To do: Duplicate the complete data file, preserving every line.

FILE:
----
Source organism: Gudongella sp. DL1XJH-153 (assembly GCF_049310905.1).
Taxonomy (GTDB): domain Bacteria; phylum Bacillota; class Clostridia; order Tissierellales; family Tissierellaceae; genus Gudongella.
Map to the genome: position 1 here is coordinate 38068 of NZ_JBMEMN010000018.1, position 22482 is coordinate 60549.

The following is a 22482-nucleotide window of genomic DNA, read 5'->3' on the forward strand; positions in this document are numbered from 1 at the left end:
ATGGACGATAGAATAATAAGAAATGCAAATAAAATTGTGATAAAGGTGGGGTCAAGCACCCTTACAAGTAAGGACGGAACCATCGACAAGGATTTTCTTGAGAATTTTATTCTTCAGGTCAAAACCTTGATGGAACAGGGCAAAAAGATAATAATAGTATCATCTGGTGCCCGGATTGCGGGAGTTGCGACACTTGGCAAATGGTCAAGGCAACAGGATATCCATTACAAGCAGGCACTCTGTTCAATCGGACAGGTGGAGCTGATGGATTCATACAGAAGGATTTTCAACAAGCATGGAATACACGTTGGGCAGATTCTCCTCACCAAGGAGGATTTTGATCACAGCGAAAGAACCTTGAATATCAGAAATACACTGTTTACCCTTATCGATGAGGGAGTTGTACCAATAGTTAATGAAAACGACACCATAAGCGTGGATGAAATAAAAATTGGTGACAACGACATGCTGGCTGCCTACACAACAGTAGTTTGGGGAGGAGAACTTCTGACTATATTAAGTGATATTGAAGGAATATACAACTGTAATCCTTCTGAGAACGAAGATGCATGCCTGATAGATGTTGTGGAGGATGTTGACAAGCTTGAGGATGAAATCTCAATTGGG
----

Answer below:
Source organism: Gudongella sp. DL1XJH-153 (assembly GCF_049310905.1).
Taxonomy (GTDB): domain Bacteria; phylum Bacillota; class Clostridia; order Tissierellales; family Tissierellaceae; genus Gudongella.
Map to the genome: position 1 here is coordinate 38068 of NZ_JBMEMN010000018.1, position 22482 is coordinate 60549.

The following is a 22482-nucleotide window of genomic DNA, read 5'->3' on the forward strand; positions in this document are numbered from 1 at the left end:
ATGGACGATAGAATAATAAGAAATGCAAATAAAATTGTGATAAAGGTGGGGTCAAGCACCCTTACAAGTAAGGACGGAACCATCGACAAGGATTTTCTTGAGAATTTTATTCTTCAGGTCAAAACCTTGATGGAACAGGGCAAAAAGATAATAATAGTATCATCTGGTGCCCGGATTGCGGGAGTTGCGACACTTGGCAAATGGTCAAGGCAACAGGATATCCATTACAAGCAGGCACTCTGTTCAATCGGACAGGTGGAGCTGATGGATTCATACAGAAGGATTTTCAACAAGCATGGAATACACGTTGGGCAGATTCTCCTCACCAAGGAGGATTTTGATCACAGCGAAAGAACCTTGAATATCAGAAATACACTGTTTACCCTTATCGATGAGGGAGTTGTACCAATAGTTAATGAAAACGACACCATAAGCGTGGATGAAATAAAAATTGGTGACAACGACATGCTGGCTGCCTACACAACAGTAGTTTGGGGAGGAGAACTTCTGACTATATTAAGTGATATTGAAGGAATATACAACTGTAATCCTTCTGAGAACGAAGATGCATGCCTGATAGATGTTGTGGAGGATGTTGACAAGCTTGAGGATGAAATCTCAATTGGG